Ensuring Electric Power Resilience in Face of Climate Change – Federal Testimony

On October 3rd, I had the opportunity to testify in front of the House Committee on Science, Space and Technology. It was a great opportunity to discuss electric power resilience in the United States in respect to climate change. I wanted to share the testimony. Please see below. Also, here is the link to the video testimony.

Testimony before the House Science, Space and Technology Committee:

Chairman Smith, Ranking Member Johnson, and members of the committee, thank you for the opportunity to appear before you today. I

electric power climate resilience
Pink Sherbet Photography from Utah, USA

am Gavin Dillingham, Program Director for Clean Energy Policy at HARC and I am pleased to provide testimony on the resilience of the United States’ power infrastructure, particularly in respect to the risks posed by the increasing number of extreme weather events.

HARC is a non-partisan research institute in The Woodlands, TX. We were founded by George Mitchell in 1982. The organization was founded to conduct research and analysis that can be shared with communities to help with their decision making. Our researchers focus on areas of water quality and supply, air quality, ecosystem services, and energy, both clean energy deployment, as well as research to reduce the environmental impact and improve the health and safety of upstream oil and gas operations. HARC is an inter-disciplinary organization so many of us work across these disciplines to improve the resilience and adaptive capacity of our communities.

I appreciate the opportunity to discuss the findings of Enhancing the Resilience of the Nation’s Electricity System report. This report is very timely and important. It pushes forward the discussion that we must have to ensure a more resilient power system. A key area of interest for me is the discussion related to the increasing number and intensity of extreme weather and their current and future impact on national electric power system. These systems must be designed and constructed for a multitude of extreme weather events. To give you a Texas example, in recent years, Texas has experienced some pretty extreme weather patterns resulting in significant power outages and disruption to communities.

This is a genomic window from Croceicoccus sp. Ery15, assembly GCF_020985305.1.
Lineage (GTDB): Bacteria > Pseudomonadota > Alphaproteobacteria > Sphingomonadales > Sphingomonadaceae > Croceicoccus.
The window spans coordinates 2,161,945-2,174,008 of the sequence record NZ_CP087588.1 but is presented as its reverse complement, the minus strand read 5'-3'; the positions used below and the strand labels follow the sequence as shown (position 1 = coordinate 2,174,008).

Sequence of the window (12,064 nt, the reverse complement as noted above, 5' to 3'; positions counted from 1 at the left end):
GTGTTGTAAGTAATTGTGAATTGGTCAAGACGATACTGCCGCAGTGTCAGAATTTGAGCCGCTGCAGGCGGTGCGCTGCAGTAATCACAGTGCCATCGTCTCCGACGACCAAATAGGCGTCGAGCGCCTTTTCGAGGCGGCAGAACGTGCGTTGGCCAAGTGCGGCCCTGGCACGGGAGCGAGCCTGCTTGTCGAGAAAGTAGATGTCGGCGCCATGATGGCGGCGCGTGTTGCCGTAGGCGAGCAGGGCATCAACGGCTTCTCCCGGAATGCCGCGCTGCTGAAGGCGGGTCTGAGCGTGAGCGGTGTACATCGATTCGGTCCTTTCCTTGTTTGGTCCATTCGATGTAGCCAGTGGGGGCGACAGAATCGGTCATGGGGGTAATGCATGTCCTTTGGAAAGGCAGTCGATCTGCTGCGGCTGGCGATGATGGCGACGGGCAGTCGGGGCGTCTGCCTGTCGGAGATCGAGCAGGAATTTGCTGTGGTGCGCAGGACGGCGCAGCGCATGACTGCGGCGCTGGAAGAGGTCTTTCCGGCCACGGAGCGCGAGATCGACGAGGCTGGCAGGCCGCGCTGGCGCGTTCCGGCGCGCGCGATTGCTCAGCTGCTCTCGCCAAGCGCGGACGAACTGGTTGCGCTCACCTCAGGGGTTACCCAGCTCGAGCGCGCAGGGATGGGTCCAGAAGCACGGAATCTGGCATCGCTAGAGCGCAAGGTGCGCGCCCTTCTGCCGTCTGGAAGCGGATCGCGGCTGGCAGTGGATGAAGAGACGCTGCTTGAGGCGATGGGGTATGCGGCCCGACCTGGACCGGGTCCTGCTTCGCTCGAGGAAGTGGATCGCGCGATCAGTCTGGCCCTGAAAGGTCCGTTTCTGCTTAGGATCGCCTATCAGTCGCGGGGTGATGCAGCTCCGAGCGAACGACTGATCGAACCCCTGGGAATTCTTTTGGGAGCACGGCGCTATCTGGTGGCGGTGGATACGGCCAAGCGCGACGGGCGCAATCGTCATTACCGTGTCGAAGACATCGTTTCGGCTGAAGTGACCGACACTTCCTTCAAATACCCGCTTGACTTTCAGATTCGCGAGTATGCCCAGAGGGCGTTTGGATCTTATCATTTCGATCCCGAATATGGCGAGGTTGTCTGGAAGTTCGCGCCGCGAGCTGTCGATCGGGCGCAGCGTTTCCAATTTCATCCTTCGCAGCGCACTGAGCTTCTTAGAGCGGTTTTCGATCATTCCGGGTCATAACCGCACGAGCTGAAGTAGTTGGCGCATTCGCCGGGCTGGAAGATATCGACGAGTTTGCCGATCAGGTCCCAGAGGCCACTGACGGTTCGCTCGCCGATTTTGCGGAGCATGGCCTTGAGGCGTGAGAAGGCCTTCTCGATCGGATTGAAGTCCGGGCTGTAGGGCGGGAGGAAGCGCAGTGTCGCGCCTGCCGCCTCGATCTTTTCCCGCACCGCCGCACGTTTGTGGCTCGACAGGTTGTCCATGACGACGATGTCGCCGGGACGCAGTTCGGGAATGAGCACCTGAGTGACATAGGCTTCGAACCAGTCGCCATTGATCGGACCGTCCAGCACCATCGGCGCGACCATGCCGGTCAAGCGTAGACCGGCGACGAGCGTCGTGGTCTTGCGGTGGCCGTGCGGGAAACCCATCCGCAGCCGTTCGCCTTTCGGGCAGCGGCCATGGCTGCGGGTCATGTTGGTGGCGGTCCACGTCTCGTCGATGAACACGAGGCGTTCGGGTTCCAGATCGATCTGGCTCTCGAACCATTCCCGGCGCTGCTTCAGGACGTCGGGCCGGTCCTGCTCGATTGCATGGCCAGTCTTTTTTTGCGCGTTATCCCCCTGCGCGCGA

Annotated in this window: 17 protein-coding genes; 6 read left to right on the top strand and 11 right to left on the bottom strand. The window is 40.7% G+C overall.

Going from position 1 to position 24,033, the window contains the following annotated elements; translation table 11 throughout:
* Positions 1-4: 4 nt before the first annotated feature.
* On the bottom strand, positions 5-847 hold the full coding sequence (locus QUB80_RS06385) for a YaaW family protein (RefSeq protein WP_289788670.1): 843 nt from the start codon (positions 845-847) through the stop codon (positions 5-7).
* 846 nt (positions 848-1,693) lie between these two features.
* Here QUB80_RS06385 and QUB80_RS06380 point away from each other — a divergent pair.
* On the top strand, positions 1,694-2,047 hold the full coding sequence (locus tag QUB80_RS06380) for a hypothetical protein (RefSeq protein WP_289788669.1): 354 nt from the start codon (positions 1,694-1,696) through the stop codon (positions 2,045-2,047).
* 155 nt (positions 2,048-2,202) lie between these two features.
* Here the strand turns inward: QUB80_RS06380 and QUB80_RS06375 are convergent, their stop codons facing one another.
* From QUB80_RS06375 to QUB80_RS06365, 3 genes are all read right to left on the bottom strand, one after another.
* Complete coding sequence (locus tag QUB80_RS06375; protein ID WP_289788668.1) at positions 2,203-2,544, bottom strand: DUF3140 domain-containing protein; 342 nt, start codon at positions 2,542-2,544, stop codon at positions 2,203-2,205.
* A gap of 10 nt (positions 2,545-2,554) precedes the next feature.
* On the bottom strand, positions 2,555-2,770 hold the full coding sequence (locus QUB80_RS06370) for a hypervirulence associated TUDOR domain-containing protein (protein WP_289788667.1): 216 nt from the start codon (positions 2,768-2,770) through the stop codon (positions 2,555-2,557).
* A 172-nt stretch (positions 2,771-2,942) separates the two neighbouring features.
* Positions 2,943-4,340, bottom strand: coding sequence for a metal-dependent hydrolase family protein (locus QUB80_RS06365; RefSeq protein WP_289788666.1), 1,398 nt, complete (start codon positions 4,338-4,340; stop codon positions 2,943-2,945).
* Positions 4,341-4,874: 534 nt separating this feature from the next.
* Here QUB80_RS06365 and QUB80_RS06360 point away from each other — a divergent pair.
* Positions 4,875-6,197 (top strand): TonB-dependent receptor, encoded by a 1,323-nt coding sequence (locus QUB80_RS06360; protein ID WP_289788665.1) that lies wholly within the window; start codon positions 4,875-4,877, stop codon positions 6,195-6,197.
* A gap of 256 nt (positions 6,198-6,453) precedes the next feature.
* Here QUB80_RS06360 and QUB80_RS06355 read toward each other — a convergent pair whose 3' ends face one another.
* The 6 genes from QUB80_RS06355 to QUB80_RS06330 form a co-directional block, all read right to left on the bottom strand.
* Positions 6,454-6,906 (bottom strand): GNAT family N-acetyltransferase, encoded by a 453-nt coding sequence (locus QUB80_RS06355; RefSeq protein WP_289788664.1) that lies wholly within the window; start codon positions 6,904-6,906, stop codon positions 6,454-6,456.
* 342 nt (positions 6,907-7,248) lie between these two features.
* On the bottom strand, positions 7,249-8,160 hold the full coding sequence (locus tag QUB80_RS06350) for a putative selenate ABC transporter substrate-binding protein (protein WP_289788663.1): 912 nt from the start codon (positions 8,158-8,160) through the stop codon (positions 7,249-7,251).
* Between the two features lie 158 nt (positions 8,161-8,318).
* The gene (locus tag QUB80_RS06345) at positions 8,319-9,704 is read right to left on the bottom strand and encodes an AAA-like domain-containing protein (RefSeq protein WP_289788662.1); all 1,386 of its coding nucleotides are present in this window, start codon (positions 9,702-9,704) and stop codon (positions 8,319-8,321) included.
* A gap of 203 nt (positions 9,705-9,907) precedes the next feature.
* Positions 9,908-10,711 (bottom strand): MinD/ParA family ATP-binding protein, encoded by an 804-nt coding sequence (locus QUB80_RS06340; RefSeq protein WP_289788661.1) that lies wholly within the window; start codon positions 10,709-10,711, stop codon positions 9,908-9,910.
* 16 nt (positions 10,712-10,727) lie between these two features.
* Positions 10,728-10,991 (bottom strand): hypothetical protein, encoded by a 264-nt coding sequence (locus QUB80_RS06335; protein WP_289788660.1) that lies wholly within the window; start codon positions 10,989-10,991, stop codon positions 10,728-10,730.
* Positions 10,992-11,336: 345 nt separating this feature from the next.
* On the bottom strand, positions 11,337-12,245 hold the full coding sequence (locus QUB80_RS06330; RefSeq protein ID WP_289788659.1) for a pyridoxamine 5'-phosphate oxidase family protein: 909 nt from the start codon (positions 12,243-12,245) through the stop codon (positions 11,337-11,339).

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First, there was the state wide drought in 2011 and 2012. This multi-year drought placed considerable pressure on power generation. Most power generation is dependent on water for cooling.  During the drought there was either not enough water to cool the plants or water was too warm for cooling.  During 2011, ERCOT, the organization that manages the Texas grid, was concerned about losing “potentially several thousand megawatts” if the drought did not end. There were also plants during this time curtailing operation at night so they would have plenty of water to provide power during the day, as well as plants that were piping water from other sources to ensure they could operate.

A recent paper by Argonne National Lab “Impact of Future Climate Variability on ERCOT Thermoelectric Power Generation” considered the drought implications for the ERCOT grid. The findings indicate that out to 2030, unless we become less dependent on water, the Texas grid could face severe stress due to lack of water availability both in drought and non-drought scenarios, as well as derating of thermoelectric plants due to high water temperatures. This stress on the power system due to water supply is not limited to Texas. It is an issue particularly across the western United States.

Most recently we have had to manage extreme flooding events, three five hundred year plus flood events in the last three years.  The most recent being two weeks ago with the arrival of Hurricane Harvey. Harvey dumped about 27 trillion gallons of water along the Gulf Coast, about 86,000 Astrodomes worth of water, and left close to one million utility customers without power. The other two floods were the Tax Day Flood of 2016 and the 2015 Memorial Day flood. The Memorial Day Flood flooded communities stretching from the Texas Hill Country to the Gulf Coast. Flooding can cause significant damage to transmission and distribution infrastructure, particularly substations. The potential long-term duration of floods can significantly delay the restoration of power to communities where substations and other power infrastructure are inaccessible.

I would be remiss not to mention Hurricane Ike in 2008. Ike caused power losses for over 2.1 million customers in a service territory of 2.2 million people. Many of these customers did not have power for over two weeks. This is a fairly small number when you consider the power outages from Hurricane Irma, at over 9 million and Hurricane Maria cutting power to nearly the entire island of Puerto Rico.